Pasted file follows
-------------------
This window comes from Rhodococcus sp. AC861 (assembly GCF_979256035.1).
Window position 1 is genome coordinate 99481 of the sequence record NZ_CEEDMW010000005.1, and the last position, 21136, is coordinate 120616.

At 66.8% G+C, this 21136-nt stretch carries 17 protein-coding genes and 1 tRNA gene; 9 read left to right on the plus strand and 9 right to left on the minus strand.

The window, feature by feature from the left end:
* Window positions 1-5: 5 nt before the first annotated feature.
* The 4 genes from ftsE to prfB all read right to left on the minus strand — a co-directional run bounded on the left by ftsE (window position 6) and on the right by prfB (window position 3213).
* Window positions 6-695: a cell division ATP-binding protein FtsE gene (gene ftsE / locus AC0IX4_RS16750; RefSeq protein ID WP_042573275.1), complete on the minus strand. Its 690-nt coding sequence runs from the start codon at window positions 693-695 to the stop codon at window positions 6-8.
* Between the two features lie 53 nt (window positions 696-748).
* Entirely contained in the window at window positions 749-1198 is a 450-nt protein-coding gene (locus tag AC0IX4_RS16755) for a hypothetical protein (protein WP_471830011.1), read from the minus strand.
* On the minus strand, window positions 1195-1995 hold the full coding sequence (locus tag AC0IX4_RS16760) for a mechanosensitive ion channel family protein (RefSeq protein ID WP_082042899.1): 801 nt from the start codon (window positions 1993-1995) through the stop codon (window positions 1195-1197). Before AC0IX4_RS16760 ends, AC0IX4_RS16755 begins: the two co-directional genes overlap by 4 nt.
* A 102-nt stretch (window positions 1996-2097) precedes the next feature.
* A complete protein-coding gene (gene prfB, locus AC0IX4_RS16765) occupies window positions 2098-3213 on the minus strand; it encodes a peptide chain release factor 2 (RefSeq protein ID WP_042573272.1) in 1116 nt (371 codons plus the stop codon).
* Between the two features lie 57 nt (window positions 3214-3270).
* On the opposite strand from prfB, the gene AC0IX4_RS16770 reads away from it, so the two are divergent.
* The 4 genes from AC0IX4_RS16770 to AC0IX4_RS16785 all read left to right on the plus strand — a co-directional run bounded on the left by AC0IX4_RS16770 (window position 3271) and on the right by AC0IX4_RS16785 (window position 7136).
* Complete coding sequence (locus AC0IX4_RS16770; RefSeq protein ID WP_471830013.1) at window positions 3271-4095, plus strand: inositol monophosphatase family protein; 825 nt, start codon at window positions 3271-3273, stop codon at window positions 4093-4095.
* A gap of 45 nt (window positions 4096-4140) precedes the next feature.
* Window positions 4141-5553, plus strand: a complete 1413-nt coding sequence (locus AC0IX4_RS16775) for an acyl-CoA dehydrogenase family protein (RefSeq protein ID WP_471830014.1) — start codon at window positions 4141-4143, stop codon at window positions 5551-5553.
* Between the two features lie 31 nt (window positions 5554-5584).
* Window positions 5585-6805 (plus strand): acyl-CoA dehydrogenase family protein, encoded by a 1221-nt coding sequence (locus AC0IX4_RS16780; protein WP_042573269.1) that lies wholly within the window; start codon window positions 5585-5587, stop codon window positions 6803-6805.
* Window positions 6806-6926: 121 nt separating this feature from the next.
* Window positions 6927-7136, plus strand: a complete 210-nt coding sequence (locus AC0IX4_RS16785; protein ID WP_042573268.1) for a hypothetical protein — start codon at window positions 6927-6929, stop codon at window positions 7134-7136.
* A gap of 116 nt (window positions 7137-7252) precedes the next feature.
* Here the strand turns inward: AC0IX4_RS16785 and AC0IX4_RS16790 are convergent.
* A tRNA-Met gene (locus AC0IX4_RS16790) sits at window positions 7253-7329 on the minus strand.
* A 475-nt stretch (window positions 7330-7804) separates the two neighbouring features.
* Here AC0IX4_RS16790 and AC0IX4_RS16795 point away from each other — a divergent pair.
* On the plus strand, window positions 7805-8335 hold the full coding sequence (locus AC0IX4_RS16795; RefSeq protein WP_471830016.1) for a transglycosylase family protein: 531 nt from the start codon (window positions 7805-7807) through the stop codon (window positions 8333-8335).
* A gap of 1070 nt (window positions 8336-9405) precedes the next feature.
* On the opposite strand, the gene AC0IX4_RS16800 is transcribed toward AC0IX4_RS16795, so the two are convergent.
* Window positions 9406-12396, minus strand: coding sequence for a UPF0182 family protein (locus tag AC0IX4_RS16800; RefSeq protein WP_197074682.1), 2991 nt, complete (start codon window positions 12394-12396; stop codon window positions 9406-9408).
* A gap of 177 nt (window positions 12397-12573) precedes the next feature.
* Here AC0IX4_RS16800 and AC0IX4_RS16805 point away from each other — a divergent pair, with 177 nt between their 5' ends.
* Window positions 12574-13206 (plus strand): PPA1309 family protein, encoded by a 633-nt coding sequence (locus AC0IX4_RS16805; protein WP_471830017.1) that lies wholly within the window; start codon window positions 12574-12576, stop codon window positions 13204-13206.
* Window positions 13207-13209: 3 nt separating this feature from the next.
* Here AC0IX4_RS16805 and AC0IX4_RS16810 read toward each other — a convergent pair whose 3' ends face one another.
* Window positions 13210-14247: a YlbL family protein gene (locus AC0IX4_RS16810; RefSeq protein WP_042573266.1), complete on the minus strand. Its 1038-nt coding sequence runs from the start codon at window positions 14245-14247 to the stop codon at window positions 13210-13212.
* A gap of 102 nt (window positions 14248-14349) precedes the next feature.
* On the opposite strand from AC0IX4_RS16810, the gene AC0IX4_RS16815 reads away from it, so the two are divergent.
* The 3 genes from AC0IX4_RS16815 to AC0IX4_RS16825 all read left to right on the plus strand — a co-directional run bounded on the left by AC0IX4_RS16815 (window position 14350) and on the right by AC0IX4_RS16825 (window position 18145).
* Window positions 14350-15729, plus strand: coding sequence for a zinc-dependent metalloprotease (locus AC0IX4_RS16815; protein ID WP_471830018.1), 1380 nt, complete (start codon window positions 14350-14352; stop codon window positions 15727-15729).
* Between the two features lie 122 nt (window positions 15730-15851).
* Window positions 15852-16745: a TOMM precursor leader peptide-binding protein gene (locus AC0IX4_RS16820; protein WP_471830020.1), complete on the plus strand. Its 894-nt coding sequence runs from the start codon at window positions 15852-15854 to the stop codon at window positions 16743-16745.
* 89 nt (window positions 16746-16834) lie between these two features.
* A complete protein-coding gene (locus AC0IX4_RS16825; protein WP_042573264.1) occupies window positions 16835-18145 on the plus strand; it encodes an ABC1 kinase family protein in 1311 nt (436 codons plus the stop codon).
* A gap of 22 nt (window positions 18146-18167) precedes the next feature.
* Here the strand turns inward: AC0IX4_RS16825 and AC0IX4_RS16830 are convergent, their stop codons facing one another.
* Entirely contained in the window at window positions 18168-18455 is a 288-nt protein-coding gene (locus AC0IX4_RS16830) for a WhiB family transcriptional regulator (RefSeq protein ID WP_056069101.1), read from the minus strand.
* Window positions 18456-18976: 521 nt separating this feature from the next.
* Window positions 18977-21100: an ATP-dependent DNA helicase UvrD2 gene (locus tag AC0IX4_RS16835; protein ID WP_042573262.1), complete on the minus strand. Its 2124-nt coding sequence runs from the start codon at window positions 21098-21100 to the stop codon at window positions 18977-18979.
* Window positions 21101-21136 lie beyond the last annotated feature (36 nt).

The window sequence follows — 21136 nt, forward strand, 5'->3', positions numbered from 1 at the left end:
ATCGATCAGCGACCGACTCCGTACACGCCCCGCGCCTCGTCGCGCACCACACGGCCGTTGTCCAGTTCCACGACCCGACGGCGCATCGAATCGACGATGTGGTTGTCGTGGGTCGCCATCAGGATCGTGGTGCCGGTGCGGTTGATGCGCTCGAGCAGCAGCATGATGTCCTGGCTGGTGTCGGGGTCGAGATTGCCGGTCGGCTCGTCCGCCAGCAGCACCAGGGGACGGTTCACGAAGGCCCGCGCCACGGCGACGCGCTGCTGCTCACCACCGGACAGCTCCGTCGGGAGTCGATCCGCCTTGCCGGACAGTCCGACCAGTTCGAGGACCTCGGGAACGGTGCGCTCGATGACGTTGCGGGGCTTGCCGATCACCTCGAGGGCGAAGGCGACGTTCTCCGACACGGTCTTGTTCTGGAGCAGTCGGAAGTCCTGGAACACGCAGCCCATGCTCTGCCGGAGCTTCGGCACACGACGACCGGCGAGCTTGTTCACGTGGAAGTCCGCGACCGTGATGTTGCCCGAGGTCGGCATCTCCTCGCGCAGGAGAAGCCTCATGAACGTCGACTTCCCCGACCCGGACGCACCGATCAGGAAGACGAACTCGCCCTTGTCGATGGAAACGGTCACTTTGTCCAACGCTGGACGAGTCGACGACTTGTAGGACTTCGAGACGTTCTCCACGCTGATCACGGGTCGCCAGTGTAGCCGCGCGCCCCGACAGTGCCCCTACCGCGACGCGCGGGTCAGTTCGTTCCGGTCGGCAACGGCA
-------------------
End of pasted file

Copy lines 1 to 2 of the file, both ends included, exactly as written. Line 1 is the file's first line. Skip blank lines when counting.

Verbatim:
This window comes from Rhodococcus sp. AC861 (assembly GCF_979256035.1).
Window position 1 is genome coordinate 99481 of the sequence record NZ_CEEDMW010000005.1, and the last position, 21136, is coordinate 120616.